German things


I recently returned from a week-long vacation in Germany, in the Frankfurt/Darmstadt area. This is a list of cultural observances I wrote down while I was there.

  • Doors overlap their frames on one side, creating a very solid seal when they are closed.
  • Light switches are often OUTSIDE the room.
  • Trees are planted everywhere, even in private parking lots, etc. Urban spaces are pleasant and well-maintained.
  • The new Euro currency is confusing. Some coins can’t be told apart without close scrutiny.
  • Though German is the official language, you are likely to find an English label on many products, and you hear many other languages spoken in public (true of a lot of Europe).
  • Trains go nearly everywhere. If not trains, then trams or buses.
  • Bicycles are extremely popular, and bike lanes can be found on many roads.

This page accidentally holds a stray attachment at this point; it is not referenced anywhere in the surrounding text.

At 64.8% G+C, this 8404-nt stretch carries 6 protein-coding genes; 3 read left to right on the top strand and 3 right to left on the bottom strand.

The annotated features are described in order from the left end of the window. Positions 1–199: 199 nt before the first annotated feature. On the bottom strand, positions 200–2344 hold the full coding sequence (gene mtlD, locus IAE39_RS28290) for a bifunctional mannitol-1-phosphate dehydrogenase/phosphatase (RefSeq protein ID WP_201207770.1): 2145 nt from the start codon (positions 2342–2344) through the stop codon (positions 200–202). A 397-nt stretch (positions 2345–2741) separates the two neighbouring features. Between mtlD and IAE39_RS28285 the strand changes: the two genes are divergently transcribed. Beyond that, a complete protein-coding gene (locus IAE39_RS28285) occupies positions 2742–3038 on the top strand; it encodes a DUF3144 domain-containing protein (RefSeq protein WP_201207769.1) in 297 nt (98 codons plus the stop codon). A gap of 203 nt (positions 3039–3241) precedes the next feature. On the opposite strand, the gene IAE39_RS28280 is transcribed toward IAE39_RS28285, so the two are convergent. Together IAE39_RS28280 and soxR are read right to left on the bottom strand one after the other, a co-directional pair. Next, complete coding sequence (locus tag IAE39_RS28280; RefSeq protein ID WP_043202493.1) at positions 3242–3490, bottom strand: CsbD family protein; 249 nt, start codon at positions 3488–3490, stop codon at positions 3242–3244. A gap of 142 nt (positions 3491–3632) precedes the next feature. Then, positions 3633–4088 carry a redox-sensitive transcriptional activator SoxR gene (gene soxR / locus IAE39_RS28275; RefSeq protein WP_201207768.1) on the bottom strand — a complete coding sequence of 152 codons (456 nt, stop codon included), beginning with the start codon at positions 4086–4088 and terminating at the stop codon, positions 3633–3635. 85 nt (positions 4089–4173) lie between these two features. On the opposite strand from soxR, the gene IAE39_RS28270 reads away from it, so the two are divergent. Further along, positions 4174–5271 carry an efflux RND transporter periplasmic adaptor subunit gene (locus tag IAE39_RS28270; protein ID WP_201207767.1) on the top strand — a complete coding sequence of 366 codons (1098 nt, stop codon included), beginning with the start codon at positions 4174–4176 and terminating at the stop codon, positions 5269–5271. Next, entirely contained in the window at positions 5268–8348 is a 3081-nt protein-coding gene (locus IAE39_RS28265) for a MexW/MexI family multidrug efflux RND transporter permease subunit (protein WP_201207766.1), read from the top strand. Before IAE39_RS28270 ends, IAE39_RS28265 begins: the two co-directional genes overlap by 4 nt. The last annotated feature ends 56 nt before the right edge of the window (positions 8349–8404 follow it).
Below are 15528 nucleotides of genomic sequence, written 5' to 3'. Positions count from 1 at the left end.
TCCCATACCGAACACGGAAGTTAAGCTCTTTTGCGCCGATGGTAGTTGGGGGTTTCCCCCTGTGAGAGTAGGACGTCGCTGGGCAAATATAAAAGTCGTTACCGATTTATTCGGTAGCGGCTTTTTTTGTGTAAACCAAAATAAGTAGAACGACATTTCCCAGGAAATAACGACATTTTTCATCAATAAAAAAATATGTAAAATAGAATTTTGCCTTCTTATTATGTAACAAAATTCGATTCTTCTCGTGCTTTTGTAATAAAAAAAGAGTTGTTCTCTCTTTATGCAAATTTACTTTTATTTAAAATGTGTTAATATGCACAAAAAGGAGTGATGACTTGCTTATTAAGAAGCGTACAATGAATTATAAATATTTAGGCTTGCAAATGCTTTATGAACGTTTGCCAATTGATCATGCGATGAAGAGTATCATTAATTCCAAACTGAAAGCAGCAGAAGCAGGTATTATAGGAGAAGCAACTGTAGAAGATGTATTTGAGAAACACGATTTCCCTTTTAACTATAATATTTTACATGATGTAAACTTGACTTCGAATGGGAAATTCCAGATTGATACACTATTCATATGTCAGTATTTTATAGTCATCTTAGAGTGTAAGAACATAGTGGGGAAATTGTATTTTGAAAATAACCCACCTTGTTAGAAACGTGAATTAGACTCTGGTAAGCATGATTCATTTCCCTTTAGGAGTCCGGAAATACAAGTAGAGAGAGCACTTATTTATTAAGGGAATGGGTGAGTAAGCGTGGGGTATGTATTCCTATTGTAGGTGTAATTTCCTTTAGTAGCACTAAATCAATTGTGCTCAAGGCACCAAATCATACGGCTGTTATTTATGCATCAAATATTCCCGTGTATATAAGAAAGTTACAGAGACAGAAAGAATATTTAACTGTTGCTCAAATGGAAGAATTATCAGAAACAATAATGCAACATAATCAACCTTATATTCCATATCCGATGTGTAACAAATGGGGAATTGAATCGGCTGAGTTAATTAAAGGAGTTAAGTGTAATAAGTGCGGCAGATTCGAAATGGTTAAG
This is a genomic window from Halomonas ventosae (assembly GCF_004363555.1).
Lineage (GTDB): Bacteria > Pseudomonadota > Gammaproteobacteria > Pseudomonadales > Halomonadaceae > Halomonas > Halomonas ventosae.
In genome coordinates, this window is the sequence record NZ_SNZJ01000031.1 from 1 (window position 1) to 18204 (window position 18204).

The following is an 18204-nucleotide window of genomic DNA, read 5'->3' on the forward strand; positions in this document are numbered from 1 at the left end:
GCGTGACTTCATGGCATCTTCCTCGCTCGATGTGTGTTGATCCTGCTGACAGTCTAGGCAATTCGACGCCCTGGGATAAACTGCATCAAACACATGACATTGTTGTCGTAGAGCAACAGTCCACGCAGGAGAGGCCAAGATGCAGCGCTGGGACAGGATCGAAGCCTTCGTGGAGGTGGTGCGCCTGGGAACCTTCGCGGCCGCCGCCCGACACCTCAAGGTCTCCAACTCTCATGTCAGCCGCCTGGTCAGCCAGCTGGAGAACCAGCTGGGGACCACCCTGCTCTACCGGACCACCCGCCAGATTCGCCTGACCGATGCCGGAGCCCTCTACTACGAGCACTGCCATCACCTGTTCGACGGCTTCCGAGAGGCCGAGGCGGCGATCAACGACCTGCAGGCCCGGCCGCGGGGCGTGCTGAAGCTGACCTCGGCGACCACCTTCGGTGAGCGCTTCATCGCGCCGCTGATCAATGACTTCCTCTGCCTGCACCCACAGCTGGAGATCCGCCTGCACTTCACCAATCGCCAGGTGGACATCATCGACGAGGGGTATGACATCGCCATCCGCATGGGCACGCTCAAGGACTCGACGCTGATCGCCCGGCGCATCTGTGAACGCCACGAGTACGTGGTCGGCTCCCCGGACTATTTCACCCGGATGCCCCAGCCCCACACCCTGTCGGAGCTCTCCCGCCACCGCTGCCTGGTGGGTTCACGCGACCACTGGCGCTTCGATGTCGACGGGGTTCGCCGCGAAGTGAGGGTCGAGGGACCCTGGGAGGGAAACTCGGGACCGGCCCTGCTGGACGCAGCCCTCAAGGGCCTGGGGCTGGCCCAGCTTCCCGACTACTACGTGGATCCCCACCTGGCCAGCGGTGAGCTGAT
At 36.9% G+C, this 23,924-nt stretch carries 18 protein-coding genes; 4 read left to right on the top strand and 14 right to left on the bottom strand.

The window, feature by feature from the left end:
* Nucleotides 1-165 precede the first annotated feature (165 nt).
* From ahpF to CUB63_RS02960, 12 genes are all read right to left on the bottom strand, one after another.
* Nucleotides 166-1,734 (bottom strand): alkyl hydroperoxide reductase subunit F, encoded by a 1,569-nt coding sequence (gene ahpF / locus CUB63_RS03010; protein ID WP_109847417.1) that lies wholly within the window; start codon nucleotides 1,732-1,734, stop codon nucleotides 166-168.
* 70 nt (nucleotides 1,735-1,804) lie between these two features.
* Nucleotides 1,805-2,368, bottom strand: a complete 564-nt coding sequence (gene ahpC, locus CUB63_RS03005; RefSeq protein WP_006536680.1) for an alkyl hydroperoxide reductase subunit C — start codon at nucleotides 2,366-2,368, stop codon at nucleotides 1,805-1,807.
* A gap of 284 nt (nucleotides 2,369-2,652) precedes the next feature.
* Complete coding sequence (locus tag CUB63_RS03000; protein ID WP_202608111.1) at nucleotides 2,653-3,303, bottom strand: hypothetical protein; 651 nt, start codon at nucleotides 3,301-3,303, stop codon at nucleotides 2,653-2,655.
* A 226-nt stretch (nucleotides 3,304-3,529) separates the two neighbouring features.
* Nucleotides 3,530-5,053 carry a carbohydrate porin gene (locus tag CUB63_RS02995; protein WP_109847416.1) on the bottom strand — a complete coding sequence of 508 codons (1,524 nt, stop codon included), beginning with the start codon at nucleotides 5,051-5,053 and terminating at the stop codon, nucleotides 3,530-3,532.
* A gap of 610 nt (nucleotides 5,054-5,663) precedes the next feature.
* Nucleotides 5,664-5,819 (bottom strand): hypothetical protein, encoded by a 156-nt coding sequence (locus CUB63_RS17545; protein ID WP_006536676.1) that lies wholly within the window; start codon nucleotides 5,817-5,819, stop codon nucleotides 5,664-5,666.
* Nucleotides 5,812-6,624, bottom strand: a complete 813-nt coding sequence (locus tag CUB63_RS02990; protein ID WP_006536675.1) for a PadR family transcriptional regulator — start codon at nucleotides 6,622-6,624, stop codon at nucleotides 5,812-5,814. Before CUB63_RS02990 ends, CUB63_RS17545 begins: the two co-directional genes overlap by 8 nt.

• Many towns brew their own distinctive beer(s). In the Frankfurt region, Hefeweizen (highly alcoholic wheat beer) and Apfelwein (hard cider) are popular.
  • Measurement lines on the sides of glasses eliminate doubts about how much you’ve been served.
  • To flush toilets, look for buttons on the tank or the wall behind. The average toilet design in Germany is much more effective than in the U.S. — the water pours down forcefully from the entire circumference of the bowl, and the bowl is steeply inclined. No floaters!
  • General consideration for public facilities is clear, because extra paper in restrooms could be easily stolen, but it hardly ever is.
  • On the other hand, smoking is allowed in most public places apart from trains and buses. Non-smoking areas in restaurants and pubs are nearly unheard of.
  • The waitstaff makes up for it by figuring separate bills for everyone by default.
  • But unfortunately, very few restaurants accept credit cards. EU debit cards are welcome, though.
  • Hardly anyone owns an SUV.

About the author

Janice Dawley

Outdoorsy TV addict, artistic computer geek, loner who loves people.

Add comment


Blog Tools

Tag Cloud